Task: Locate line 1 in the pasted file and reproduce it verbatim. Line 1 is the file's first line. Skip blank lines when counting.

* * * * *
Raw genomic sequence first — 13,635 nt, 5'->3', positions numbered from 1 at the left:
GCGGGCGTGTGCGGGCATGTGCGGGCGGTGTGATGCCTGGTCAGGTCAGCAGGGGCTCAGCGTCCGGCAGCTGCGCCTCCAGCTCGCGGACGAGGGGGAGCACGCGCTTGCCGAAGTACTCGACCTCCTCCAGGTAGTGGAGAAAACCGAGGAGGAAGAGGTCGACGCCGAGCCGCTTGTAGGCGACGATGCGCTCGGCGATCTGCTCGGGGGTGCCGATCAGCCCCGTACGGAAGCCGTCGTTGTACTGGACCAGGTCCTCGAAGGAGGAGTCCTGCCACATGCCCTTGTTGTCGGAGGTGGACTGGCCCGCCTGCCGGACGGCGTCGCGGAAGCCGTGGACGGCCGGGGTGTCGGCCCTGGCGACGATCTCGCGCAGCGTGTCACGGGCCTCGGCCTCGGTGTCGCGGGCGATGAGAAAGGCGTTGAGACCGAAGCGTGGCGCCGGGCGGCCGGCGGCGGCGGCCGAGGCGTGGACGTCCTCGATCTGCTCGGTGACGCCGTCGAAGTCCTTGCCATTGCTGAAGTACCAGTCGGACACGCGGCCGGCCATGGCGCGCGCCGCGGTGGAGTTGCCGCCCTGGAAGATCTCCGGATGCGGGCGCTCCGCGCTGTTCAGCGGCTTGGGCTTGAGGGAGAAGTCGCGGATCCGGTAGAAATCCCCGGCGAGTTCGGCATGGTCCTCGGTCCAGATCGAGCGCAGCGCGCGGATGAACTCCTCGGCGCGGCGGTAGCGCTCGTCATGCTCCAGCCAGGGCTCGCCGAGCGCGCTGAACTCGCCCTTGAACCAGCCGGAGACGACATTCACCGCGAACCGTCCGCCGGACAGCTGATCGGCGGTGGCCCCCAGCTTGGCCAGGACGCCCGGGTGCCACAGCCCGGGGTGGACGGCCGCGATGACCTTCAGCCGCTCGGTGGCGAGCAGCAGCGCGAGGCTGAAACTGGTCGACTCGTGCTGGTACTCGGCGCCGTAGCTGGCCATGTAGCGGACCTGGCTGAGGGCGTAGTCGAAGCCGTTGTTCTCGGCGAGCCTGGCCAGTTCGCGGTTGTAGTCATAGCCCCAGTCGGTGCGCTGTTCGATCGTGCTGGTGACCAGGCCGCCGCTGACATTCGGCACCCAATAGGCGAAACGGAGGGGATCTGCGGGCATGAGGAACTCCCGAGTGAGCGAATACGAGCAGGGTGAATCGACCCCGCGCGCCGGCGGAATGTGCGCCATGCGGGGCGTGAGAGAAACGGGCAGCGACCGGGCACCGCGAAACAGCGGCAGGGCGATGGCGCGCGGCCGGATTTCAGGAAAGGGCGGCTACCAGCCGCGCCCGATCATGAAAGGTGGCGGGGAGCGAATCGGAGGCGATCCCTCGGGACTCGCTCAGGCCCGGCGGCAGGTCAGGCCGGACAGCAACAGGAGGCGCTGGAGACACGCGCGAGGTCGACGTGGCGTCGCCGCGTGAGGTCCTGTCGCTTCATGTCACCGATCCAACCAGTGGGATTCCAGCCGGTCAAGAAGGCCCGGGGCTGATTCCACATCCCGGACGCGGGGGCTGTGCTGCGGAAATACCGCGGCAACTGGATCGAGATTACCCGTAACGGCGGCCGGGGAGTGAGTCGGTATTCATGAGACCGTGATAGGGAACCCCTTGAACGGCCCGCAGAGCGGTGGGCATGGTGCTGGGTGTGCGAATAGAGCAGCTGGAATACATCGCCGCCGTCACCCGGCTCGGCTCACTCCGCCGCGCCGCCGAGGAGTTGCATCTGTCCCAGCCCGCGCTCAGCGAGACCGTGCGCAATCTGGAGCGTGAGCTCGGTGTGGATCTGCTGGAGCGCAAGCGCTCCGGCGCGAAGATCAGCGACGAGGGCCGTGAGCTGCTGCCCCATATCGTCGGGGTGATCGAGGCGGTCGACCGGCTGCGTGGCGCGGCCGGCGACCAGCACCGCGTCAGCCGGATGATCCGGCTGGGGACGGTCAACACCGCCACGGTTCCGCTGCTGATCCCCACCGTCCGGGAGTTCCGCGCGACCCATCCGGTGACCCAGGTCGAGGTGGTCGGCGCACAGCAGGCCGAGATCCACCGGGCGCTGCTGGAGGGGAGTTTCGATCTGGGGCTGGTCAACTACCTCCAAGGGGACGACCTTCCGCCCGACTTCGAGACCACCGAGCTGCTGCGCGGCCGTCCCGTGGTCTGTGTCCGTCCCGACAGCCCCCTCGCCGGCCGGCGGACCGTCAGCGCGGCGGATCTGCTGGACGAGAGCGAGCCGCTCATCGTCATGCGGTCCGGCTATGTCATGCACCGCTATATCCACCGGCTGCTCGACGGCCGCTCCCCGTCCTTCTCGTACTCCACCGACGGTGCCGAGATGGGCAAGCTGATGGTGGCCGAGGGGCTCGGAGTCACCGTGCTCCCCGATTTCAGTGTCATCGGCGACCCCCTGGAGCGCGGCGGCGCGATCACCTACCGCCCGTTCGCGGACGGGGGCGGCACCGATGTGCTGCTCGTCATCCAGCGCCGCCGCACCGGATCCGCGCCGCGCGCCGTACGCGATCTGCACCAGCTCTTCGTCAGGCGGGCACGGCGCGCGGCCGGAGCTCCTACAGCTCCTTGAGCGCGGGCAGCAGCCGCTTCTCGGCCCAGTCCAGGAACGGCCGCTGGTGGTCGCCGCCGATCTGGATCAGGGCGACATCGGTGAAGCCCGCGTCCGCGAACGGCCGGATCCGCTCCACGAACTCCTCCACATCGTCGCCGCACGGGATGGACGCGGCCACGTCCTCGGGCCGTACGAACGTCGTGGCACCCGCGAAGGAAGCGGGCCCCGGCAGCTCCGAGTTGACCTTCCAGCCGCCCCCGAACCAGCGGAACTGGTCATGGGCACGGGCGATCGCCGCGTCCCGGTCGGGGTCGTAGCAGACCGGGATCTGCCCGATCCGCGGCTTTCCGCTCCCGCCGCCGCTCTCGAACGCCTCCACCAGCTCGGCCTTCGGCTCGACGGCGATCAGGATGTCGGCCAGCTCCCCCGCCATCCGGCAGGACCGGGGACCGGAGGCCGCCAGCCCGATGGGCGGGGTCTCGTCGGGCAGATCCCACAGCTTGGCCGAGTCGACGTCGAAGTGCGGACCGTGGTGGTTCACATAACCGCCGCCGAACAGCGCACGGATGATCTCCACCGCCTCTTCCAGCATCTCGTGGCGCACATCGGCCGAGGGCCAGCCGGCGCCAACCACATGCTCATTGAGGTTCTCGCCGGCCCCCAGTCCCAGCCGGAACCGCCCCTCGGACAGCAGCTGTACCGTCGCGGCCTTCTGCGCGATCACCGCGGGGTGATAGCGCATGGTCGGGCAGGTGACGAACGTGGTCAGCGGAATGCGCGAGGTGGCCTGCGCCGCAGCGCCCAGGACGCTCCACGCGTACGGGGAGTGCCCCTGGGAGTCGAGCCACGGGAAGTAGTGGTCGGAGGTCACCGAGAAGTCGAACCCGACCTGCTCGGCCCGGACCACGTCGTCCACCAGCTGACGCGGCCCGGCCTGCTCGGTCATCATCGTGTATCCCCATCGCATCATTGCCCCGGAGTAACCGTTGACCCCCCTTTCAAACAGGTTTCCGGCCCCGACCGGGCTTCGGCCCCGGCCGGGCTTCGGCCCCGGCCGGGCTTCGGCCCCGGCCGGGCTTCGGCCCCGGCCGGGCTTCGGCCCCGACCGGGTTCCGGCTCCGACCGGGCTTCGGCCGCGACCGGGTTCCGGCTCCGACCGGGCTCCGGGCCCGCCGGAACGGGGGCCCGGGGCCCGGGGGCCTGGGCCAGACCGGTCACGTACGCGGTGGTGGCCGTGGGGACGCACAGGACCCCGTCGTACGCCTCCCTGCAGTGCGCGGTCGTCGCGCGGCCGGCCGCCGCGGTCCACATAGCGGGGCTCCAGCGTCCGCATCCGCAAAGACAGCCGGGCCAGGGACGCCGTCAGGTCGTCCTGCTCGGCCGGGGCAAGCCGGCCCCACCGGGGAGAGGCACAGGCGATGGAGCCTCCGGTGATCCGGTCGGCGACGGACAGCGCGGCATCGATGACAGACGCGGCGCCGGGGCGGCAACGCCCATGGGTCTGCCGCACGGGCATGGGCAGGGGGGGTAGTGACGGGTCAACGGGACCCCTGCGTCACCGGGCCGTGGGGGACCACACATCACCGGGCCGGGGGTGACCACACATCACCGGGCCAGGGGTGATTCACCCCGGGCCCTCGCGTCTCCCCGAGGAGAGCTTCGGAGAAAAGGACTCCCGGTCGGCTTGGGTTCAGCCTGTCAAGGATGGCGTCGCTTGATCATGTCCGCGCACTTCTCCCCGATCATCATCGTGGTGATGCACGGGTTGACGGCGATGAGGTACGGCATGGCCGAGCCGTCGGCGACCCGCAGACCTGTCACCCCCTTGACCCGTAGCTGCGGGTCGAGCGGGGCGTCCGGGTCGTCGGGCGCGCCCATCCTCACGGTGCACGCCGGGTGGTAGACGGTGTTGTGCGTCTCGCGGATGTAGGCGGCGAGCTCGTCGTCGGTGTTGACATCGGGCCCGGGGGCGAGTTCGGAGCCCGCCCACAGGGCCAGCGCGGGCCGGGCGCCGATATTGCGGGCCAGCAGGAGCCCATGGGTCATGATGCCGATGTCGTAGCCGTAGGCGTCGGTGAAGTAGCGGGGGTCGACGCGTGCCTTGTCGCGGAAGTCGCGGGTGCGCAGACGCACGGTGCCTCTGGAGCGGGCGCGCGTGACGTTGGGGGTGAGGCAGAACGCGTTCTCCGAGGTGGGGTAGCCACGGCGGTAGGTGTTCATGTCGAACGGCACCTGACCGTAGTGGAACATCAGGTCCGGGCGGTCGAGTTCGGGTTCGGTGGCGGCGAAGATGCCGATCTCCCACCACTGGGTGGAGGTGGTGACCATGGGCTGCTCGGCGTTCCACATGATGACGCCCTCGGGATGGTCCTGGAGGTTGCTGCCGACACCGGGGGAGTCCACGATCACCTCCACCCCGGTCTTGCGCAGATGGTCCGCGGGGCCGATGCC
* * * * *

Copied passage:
Raw genomic sequence first — 13,635 nt, 5'->3', positions numbered from 1 at the left: